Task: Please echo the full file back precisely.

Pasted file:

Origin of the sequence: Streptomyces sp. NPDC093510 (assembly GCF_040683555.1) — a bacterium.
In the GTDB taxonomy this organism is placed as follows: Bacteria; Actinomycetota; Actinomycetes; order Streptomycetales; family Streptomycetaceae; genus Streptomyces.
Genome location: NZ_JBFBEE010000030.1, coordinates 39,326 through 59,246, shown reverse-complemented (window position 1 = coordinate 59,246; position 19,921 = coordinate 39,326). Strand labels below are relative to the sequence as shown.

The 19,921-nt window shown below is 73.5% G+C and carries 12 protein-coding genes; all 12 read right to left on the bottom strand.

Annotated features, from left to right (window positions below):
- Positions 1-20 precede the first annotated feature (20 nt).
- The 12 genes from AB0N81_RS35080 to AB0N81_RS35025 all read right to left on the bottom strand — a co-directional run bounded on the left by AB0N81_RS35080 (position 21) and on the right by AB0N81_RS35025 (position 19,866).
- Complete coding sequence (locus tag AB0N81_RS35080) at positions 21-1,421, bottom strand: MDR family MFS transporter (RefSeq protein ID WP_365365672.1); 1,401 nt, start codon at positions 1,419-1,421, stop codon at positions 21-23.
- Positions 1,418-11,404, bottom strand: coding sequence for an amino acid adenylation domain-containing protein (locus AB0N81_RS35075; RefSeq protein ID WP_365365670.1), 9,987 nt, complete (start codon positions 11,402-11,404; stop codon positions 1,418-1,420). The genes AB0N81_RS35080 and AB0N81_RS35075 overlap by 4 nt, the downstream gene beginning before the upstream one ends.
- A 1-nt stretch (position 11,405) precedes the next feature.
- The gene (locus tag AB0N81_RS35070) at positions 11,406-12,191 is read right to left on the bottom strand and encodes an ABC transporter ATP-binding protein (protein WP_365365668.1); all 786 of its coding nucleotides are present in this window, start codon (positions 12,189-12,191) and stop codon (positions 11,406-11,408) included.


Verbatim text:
Origin of the sequence: Streptomyces sp. NPDC093510 (assembly GCF_040683555.1) — a bacterium.
In the GTDB taxonomy this organism is placed as follows: Bacteria; Actinomycetota; Actinomycetes; order Streptomycetales; family Streptomycetaceae; genus Streptomyces.
Genome location: NZ_JBFBEE010000030.1, coordinates 39,326 through 59,246, shown reverse-complemented (window position 1 = coordinate 59,246; position 19,921 = coordinate 39,326). Strand labels below are relative to the sequence as shown.

The 19,921-nt window shown below is 73.5% G+C and carries 12 protein-coding genes; all 12 read right to left on the bottom strand.

Annotated features, from left to right (window positions below):
- Positions 1-20 precede the first annotated feature (20 nt).
- The 12 genes from AB0N81_RS35080 to AB0N81_RS35025 all read right to left on the bottom strand — a co-directional run bounded on the left by AB0N81_RS35080 (position 21) and on the right by AB0N81_RS35025 (position 19,866).
- Complete coding sequence (locus tag AB0N81_RS35080) at positions 21-1,421, bottom strand: MDR family MFS transporter (RefSeq protein ID WP_365365672.1); 1,401 nt, start codon at positions 1,419-1,421, stop codon at positions 21-23.
- Positions 1,418-11,404, bottom strand: coding sequence for an amino acid adenylation domain-containing protein (locus AB0N81_RS35075; RefSeq protein ID WP_365365670.1), 9,987 nt, complete (start codon positions 11,402-11,404; stop codon positions 1,418-1,420). The genes AB0N81_RS35080 and AB0N81_RS35075 overlap by 4 nt, the downstream gene beginning before the upstream one ends.
- A 1-nt stretch (position 11,405) precedes the next feature.
- The gene (locus tag AB0N81_RS35070) at positions 11,406-12,191 is read right to left on the bottom strand and encodes an ABC transporter ATP-binding protein (protein WP_365365668.1); all 786 of its coding nucleotides are present in this window, start codon (positions 12,189-12,191) and stop codon (positions 11,406-11,408) included.